If there were only one thing we learned about who Jesus is, from reading this story, it would be this: that he had their number. Jesus knew exactly what his old friends and neighbors were thinking. He could see it in their faces. He could read it in their hearts. They wanted to believe that all those stories they’d been hearing about Jesus were true. They wanted to believe that the long, long, long wait was over and that the Messiah of God had really come – to them. They wanted to believe – as entirely unbelievable as it seemed – that the carpenter’s boy was also, somehow, a messenger from God. They wanted to believe. And they sat there and waited for Jesus to convince them.

And you might say Jesus blew it. “I know exactly what you’re thinking,” he said. “Let’s see some of those signs and wonders we’ve been hearing about, now you’re in your own home town. You’re making some pretty big claims for yourself, Jesus bar Joseph. Let’s see what you’ve got.” But instead of convincing his neighbors with an awe-inspiring demonstration of power Jesus shone a light into their hearts and exposed the truth. Sure, they wanted to believe. Well, they wanted to be convinced. But the simple truth was, they had no faith. Not yet, anyway. Matthew and Mark write that Jesus wasn’t able to do mighty works in Nazareth, because of the unbelief of the people. Mark puts it even more strongly. “Jesus was astonished at their lack of faith.”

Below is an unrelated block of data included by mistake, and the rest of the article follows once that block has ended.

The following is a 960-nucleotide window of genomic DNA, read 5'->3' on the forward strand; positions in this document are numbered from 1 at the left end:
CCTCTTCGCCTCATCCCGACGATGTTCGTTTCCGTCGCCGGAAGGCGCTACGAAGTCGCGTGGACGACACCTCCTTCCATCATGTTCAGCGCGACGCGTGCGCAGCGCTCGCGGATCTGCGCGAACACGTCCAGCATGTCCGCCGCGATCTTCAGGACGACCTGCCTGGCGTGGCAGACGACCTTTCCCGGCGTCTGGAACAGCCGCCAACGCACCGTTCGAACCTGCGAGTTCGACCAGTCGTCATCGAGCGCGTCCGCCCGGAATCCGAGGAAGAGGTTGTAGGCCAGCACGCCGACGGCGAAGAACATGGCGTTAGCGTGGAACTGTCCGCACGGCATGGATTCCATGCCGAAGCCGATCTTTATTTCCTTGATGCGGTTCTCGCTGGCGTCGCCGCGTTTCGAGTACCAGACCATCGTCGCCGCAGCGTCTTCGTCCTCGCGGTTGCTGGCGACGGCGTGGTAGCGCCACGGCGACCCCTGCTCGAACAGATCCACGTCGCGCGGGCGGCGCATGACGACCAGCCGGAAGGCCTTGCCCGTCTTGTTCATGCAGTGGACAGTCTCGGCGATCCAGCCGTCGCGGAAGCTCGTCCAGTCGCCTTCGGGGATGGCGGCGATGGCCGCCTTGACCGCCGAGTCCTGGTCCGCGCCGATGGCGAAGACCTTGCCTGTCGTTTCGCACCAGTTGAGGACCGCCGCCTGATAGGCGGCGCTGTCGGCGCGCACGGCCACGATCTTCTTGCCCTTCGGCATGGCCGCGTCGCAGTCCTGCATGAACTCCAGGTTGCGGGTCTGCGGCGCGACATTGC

But the final straw came when Jesus pointed out that when God comes looking for faith, it has often been found in the most unexpected, even shocking, places. Sometimes, faith is even found in those we’ve always considered our enemies. You know the stories, Jesus said, how God sent the prophet Elijah to care for a widow in Zarephath, a nobody in a Gentile village. Even worse, there was that Syrian general, Naaman, enemy and enslaver of God’s own people. Of all people, God picked Naaman, only Naaman, and cured his leprosy; God found faith with Naaman. And that was really going too far.